Israel Stops Issuing Work Visas to Aid Agencies

Aid agencies complain that their staff have been denied work visas by Israel.

JERUSALEM, Jan. 21, 2010 — -- The Israeli Ministry of Interior has stopped granting work visas to foreigners who work for aid agencies in the Palestinian Territories and East Jerusalem.

Dozens of the world's leading humanitarian agencies have offices in the Occupied Palestinian Territories and work to provide vital services to Palestinians in the West Bank, Gaza and East Jerusalem.

But in recent months foreign staffers for organizations like Oxfam, Save the Children and Doctors without Borders have been denied proper visas by Israeli authorities. Instead they are getting tourist visas which do not permit the holder to work and only last three months.

The head of Doctors Without Borders in Jerusalem Jean-Luc Lambert told the London Times, "We are now in a very precarious legal position. We can't get B1 visas (work visas) only tourist visas and with this it is not permitted for us to work."

Since Israel took over the Palestinian Territories including East Jerusalem in 1967, aid workers have been given year-long work visas and have been able to use them in occupied areas.

Aid workers fear this new restriction is intended to limit their access to Palestinian areas particularly in contested East Jerusalem and those parts of the West Bank which are officially under full Israeli control.

Katherine Weibal from Oxfam told ABC News today that Israeli authorities stopped handing out work visas in autumn 2009.

Several of her organization's 22 foreign staffers are now living precariously on tourist visas. She said different Israeli officials have told staff different stories about the practical implications.

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"Some staff have been told they can work, others that they cannot. Some of our colleagues here are even married to local people and they worry that they might not be allowed back into the country," she said.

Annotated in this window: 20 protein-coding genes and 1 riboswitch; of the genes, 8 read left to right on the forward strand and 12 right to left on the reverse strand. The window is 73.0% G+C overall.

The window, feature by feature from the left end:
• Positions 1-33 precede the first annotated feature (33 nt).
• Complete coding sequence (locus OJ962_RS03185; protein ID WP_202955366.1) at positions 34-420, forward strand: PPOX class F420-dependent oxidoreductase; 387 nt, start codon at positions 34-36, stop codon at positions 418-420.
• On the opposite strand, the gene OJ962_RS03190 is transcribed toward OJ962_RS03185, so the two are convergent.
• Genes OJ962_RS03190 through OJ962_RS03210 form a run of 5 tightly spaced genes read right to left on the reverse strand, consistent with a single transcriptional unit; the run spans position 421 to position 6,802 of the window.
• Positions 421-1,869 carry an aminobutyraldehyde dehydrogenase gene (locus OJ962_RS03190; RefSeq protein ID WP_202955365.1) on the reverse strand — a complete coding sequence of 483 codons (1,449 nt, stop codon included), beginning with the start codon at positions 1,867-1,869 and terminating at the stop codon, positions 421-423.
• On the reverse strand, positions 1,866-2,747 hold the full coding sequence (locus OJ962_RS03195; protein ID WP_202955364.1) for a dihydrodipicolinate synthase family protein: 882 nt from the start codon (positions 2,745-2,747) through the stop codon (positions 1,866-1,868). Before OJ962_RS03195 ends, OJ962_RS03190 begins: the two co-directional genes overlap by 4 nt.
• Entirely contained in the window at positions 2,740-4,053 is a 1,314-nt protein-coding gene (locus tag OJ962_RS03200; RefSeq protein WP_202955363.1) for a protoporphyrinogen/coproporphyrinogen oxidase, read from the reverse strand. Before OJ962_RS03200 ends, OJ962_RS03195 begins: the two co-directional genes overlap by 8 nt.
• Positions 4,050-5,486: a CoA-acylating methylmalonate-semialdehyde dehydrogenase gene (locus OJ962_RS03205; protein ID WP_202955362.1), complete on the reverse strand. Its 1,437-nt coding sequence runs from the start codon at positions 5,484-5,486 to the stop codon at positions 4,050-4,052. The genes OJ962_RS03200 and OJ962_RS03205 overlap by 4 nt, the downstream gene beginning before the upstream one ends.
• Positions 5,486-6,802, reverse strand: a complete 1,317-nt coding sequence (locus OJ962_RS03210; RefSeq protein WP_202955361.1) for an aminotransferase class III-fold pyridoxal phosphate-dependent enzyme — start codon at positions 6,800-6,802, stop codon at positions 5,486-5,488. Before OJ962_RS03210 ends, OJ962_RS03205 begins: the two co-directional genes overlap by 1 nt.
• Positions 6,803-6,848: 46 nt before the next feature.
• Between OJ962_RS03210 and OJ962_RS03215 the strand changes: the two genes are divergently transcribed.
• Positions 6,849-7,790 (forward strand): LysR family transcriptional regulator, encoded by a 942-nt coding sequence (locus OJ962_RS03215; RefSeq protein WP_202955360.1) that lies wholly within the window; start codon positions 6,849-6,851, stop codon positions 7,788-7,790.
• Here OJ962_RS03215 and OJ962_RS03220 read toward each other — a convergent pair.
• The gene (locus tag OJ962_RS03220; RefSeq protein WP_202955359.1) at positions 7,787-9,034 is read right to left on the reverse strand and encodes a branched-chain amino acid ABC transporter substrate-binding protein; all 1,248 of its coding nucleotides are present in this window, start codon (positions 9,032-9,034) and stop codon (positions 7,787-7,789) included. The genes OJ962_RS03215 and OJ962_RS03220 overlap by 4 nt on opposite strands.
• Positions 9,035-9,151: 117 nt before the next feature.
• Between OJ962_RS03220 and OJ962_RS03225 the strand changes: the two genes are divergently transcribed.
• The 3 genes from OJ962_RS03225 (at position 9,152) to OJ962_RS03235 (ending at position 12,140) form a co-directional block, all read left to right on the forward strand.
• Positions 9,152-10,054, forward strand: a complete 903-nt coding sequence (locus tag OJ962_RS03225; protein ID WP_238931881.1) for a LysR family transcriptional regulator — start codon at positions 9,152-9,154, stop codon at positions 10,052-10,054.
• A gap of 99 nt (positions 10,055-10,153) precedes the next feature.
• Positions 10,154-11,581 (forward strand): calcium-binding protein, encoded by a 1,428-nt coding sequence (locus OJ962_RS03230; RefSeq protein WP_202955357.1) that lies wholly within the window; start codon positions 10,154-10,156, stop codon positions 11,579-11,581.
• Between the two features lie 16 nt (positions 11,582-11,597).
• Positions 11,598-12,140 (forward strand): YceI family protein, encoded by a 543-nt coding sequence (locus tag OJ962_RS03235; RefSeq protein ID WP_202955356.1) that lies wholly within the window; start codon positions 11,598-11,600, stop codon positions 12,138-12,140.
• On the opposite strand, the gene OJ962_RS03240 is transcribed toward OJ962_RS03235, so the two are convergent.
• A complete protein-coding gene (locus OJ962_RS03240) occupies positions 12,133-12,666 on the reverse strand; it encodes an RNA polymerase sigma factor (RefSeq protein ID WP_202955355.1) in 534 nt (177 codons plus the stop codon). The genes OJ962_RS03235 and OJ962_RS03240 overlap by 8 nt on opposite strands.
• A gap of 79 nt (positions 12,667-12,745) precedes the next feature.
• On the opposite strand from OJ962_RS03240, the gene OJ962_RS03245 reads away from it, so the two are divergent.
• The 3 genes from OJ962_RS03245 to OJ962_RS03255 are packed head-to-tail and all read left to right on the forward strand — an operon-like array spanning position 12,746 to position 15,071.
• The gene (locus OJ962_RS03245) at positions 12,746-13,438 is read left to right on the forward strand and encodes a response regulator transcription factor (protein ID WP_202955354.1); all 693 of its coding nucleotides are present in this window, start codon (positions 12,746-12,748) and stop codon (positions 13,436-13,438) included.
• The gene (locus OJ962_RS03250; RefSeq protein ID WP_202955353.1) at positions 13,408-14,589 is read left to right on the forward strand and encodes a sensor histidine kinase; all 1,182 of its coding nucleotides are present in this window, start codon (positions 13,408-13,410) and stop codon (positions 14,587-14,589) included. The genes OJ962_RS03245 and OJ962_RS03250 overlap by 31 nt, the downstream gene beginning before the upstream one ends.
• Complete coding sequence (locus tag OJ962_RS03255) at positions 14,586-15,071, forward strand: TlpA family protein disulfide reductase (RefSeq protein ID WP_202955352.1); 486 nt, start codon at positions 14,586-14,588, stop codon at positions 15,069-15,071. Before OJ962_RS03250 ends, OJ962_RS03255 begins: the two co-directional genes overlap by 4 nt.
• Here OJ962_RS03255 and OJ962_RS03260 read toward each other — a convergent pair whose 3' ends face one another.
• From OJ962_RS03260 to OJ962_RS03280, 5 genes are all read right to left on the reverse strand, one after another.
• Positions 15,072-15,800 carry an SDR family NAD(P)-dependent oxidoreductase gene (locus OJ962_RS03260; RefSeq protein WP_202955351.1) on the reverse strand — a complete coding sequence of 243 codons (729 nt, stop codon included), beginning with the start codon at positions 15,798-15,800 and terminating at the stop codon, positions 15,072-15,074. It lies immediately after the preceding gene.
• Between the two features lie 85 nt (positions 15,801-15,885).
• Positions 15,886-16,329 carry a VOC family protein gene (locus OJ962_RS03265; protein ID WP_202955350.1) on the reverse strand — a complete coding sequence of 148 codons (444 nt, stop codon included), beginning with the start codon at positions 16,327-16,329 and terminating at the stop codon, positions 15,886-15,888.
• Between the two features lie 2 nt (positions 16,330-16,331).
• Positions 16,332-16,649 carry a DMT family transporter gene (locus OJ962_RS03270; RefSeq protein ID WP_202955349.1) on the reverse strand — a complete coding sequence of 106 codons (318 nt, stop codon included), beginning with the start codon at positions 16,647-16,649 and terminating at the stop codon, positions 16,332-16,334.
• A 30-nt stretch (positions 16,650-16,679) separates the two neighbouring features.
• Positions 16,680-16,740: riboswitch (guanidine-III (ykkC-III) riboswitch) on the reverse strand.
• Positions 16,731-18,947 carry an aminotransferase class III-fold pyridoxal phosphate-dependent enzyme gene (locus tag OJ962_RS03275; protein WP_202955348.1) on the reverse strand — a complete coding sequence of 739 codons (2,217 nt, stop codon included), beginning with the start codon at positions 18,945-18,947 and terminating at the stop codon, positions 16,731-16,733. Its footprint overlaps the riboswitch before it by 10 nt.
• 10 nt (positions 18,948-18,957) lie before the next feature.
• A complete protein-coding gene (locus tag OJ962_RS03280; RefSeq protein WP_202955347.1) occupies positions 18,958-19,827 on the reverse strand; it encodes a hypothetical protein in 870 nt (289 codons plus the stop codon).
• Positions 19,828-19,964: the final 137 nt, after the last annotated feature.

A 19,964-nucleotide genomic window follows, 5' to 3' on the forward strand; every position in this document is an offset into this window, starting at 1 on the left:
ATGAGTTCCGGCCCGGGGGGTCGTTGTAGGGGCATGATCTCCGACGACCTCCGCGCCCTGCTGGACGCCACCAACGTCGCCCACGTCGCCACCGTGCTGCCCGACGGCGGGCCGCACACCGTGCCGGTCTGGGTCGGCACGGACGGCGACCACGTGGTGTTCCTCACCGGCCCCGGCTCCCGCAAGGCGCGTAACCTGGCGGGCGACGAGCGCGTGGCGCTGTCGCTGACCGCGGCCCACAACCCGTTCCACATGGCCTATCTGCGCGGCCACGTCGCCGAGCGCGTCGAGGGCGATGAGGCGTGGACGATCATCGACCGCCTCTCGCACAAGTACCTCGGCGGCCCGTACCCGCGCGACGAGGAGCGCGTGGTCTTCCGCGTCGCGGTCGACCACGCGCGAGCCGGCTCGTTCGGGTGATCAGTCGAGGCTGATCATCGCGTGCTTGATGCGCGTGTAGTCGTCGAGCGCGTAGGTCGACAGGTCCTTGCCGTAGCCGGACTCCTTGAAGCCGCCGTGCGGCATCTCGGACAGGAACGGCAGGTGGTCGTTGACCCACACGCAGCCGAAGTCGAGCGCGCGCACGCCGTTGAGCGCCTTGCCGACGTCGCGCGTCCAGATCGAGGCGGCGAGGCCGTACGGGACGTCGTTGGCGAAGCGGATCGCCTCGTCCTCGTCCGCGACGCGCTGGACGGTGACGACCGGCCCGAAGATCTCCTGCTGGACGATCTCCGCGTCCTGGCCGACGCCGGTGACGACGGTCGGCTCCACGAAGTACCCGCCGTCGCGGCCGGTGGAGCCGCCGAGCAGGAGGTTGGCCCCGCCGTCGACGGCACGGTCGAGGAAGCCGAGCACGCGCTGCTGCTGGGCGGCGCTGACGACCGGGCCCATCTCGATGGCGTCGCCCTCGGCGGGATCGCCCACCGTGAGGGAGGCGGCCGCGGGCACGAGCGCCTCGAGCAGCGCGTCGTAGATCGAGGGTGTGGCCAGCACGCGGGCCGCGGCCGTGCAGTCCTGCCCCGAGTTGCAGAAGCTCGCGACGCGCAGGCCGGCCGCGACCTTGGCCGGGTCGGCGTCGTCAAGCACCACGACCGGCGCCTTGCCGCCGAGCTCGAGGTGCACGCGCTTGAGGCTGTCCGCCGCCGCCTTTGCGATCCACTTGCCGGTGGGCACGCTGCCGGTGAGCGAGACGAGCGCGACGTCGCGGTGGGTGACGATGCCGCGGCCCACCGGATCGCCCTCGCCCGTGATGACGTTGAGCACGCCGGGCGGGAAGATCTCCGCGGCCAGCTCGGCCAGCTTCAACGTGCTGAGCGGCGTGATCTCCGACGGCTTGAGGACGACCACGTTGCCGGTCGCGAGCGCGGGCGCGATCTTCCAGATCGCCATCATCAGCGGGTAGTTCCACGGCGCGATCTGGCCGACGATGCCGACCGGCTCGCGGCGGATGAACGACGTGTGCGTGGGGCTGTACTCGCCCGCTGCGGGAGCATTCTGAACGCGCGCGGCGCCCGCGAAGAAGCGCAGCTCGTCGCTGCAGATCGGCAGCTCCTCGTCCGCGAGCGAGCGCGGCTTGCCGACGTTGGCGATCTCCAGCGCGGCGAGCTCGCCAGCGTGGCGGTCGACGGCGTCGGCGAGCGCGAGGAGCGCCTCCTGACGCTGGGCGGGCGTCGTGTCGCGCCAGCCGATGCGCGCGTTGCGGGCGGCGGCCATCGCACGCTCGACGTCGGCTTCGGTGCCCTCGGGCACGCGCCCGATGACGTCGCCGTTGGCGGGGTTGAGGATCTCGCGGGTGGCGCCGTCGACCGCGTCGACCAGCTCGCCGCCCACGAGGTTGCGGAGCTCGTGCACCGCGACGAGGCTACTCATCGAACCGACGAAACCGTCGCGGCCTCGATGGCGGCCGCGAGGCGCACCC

Although no Oxfam workers have yet encountered serious problems, at least one foreigner working for Worldvision and issued with a tourist visa, was recently denied entry to Israel.

Martha Myers, country director for CARE and leader of the Association for International Development Agencies in Jerusalem, told ABC News Israel is intentionally making it difficult for the aid organizations to work in Jerusalem in particular.

"The Israelis want to assert full control over all of Jerusalem. As part of their consolidation they do not want international organizations that help Palestinians maintain their lives in the city," she said.

The Israeli Ministry of the Interior issued a statement: "The matter is under intense discussions, with the active participation of the relevant military authorities, with a view to finding the right and appropriate solution as soon as possible."

Yigal Palmor a senior spokesman for the Israeli foreign ministry told ABC News the current problems "are in no way part of an intentional strategy to expel foreign aid workers."

"There is however a new policy to restrict the numbers of foreign workers in Israel, but this is not designed to target the humanitarian organizations," he said. "The treatment of these people has been inconsistent in recent months and we are trying to make it better."